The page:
Uzma Rabi, a leading solicitor within Mackrell Turner Garrett’s employment law team, is calling on those businesses working with self-employed contractors to review their existing relationships to ensure their employment status is correct.

Her calls come after a landmark case in the Supreme Court found that a former employee of Pimlico Plumbers was denied rights after being labelled as self-employed instead of as a worker for the company.

Gary Smith, a former heating engineer for the company was successful in his claim against the firm, establishing that he was a worker and not self-employed and was therefore entitled to a number of employment protection rights, such as holiday and sick pay.

Having previously successfully brought his claim against  Pimlico in each stage of his legal battle through the courts, to the UK’s highest court this ruling will guide future case law in regards to those operating as contractors in the so-called ‘gig economy’.

Delivering the judgment, Lord Wilson said: “Although the contract did provide him with elements of operational and financial independence, Mr Smith’s services to the company’s customers were marketed through the company.

“More importantly, its term enabled the company to exercise tight administrative control over him during his periods of work for it; to impose fierce conditions on when and how much it paid to him, which were described at one point as his wages; and to restrict his ability to compete with it for plumbing work following any termination of their relationship.

“We hold that the tribunal was entitled to conclude that the company cannot be regarded as a client or customer of Mr Smith.”

While the judgement recognises that some elements of Mr Smith’s position in the company were similar to those of a self-employed contractor, such as the ability to refuse work, other elements suggested that he was more like a traditional employee. This included the requirement to wear a uniform and have a tracker fitted to his van, while his contract made mention of wages and gross misconduct, elements that would normally be associated with a direct employee rather than a contractor.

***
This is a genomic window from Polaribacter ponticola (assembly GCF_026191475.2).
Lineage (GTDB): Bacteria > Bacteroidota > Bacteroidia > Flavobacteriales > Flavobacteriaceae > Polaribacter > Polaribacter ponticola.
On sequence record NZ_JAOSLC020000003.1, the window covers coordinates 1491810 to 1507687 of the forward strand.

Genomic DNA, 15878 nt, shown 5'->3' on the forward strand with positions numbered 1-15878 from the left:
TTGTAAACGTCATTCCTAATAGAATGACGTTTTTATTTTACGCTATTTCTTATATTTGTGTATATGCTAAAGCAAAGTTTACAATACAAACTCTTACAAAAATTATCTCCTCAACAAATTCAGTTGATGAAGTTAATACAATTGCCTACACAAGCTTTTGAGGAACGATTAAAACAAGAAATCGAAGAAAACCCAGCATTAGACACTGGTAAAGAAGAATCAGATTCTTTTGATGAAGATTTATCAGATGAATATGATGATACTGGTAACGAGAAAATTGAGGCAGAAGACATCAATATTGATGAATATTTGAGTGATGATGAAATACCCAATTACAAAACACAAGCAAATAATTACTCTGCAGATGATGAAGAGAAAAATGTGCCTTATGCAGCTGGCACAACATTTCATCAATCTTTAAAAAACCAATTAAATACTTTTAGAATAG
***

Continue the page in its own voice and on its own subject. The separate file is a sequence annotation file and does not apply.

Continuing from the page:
Reflecting on the case, Uzma said: “The case of Pimlico Plumbers is the first of its kind to make it to the Supreme Court and while there have been others, such as Uber’s previous hearings in tribunals regarding a number of its drivers, this will be the first to set a significant precedent that future rulings are likely to consider.

“In light of this, some may be asking whether this is the death of the gig economy, however, I feel that the flexibility and opportunities offered by this employment model are not likely to immediately die off. As the Supreme Court has already made clear in its judgement, the Pimlico ruling is very specific to the facts of the case.

“Instead we are likely to see businesses reviewing their existing relationships with ‘contractors’ to ensure that they do not fall foul of the same ambiguity. Others may feel that the reputational and financial damage caused by such claims means that it is far simpler to reclassify their contractors as workers, as we have already seen to some degree with the likes of DPD Group and its decision to extend certain rights to its drivers.”

Uzma said that those businesses operating inside and outside of the gig economy that regularly interact with self-employed contractors should review their policies and contracts immediately.

“Now is the time to act, especially as the Government is already considering how proposals, similar to those suggested in the Taylor Review last year, can be implemented into future employment legislation,” warned Uzma.

“With the abolition of employment tribunal fees, it has become far easier to bring claims than in the previous five years, so I would expect the number of ‘gig economy’ claims to continue to rise in the months and years to come.”